Dental Tips Blog


What’s New With Laser Dentistry?

Posted in Laser Dentistry

Are you seeing a dentist who uses dental lasers in their practice? You might be wondering “What are dental lasers?” or when they might be appropriate for a treatment such as yours.

Although many types of dental lasers are used today, they each hold different uses and purposes. In addition to laser cavity detection, here are a few examples of the types of laser dentistry that you may come across from one dental office to the next:

Drill Free Dental Fillings

Hard tissue lasers are able to reshape tooth enamel, so that a drill or even a shot isn’t always necessary. Most drill-free fillings are used on very small cavities, as the laser takes more time to prepare the tooth than a conventional method would.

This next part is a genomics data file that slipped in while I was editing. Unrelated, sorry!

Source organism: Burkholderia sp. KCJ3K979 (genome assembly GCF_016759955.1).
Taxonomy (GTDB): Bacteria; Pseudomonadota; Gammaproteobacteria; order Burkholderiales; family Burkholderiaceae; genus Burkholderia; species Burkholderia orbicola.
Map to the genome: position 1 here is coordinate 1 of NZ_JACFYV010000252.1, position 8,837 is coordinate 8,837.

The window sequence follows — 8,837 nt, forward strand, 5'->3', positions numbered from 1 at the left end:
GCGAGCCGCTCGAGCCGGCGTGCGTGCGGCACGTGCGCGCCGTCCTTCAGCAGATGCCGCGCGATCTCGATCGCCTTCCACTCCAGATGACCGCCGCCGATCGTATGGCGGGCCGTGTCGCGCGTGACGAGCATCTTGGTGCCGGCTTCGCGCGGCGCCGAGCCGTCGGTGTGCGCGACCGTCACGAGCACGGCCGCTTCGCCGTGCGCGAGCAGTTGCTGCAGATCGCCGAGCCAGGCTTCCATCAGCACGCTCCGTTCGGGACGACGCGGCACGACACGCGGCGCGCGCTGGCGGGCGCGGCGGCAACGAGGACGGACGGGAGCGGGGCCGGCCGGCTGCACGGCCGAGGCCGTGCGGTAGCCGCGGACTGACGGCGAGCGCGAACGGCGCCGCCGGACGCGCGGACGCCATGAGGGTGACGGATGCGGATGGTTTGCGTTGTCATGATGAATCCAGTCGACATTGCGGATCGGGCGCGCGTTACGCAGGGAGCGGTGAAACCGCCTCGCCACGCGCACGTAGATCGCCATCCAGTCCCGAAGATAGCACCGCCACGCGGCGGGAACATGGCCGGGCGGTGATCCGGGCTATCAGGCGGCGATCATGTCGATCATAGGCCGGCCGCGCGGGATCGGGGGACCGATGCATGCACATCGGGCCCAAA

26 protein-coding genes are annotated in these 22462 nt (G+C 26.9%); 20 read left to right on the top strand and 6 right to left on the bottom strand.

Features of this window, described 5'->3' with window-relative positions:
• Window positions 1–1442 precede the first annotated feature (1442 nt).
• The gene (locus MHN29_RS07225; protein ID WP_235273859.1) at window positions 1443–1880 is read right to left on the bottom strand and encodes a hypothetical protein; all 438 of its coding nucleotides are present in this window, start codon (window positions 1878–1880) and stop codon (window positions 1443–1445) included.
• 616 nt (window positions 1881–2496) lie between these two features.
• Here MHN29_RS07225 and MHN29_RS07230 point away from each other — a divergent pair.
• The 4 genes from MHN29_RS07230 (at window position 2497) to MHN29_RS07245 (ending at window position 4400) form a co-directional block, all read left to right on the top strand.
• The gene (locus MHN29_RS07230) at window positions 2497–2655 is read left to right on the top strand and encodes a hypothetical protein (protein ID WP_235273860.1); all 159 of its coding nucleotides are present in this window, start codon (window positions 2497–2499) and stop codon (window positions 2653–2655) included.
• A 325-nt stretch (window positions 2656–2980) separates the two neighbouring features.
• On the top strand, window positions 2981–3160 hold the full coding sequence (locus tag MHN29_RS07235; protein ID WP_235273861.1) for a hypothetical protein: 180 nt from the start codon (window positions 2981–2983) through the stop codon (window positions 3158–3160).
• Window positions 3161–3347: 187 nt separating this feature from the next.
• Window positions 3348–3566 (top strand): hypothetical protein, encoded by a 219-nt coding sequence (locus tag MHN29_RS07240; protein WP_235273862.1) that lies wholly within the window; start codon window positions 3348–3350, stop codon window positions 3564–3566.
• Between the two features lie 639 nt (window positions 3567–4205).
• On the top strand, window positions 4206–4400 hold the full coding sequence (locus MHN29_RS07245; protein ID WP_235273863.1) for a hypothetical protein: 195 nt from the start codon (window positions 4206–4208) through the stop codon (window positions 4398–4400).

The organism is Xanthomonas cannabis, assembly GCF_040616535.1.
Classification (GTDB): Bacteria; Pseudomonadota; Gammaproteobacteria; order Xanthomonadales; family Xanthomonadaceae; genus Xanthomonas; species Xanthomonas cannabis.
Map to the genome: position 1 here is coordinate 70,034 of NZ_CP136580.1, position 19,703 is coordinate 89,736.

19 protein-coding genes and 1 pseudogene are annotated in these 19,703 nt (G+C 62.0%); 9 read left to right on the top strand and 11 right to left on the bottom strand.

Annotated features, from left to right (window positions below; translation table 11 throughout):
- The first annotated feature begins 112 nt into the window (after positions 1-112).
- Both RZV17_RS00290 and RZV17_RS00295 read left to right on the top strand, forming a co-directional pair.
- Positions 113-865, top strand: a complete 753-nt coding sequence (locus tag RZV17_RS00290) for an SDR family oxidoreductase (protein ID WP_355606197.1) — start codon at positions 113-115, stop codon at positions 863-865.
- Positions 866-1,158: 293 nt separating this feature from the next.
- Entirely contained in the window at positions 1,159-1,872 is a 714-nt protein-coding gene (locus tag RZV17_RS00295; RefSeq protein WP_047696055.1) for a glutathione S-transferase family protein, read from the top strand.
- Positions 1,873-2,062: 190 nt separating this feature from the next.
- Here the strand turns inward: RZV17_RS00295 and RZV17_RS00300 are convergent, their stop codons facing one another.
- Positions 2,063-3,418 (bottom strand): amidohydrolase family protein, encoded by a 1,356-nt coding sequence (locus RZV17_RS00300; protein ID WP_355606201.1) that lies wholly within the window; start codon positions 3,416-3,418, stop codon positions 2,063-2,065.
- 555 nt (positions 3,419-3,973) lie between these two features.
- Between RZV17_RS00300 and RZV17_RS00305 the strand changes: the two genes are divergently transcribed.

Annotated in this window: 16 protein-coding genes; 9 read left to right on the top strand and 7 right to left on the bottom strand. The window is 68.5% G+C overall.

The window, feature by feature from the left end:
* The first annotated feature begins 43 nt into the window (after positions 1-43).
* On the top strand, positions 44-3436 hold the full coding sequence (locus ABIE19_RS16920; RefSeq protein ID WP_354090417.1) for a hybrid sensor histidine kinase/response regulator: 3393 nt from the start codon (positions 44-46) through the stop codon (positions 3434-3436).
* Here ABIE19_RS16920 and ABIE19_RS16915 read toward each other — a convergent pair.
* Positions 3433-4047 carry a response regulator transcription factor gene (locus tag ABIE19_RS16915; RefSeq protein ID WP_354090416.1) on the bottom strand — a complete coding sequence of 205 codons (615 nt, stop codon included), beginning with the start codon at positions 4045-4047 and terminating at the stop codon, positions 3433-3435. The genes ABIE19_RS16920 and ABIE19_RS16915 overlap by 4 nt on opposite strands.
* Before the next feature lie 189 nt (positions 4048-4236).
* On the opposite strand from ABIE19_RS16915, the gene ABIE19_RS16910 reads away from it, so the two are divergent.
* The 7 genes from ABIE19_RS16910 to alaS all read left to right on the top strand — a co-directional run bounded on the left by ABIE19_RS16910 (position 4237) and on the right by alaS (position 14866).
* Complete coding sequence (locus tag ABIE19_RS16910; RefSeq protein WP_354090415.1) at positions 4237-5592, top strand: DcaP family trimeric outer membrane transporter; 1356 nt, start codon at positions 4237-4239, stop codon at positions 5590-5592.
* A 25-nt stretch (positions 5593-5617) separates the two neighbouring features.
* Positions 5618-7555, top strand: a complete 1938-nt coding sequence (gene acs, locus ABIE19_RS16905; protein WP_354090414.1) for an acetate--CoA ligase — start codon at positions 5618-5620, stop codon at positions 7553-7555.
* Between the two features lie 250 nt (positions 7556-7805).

Periodontal Therapy

Gum disease is the #1 reason why adults lose teeth. Using a laser, your dentist or hygienist can decontaminate diseased gum pockets and eliminate infectious bacteria. Once the area is sterilized, your remaining healthy gingiva has the opportunity to reattach to the tooth, reversing the entire disease process. 

Cold Sore Treatments

Canker sores and cold sores can ruin your day…or week, rather. Once you feel one popping up, your dentist can use a laser to treat the area and speed up recovery. Most people see the time they have a cold sore cut by as much as 50%. 

Gum Recontouring / Sculpting

“Gummy” smiles or uneven gingiva can take away from beautiful teeth. Adjusting or sculpting them into healthy contours can be done without any painful surgery or recovery time, thanks to dental lasers.

Ask your dentist if lasers are something they use in their treatments, and why.

Posted on behalf of:
Crabapple Dental
12670 Crabapple Rd #110
Alpharetta, GA 30004
(678) 319-0123


Canker Sores – Why They Happen and How to Treat Them

Posted in Laser Dentistry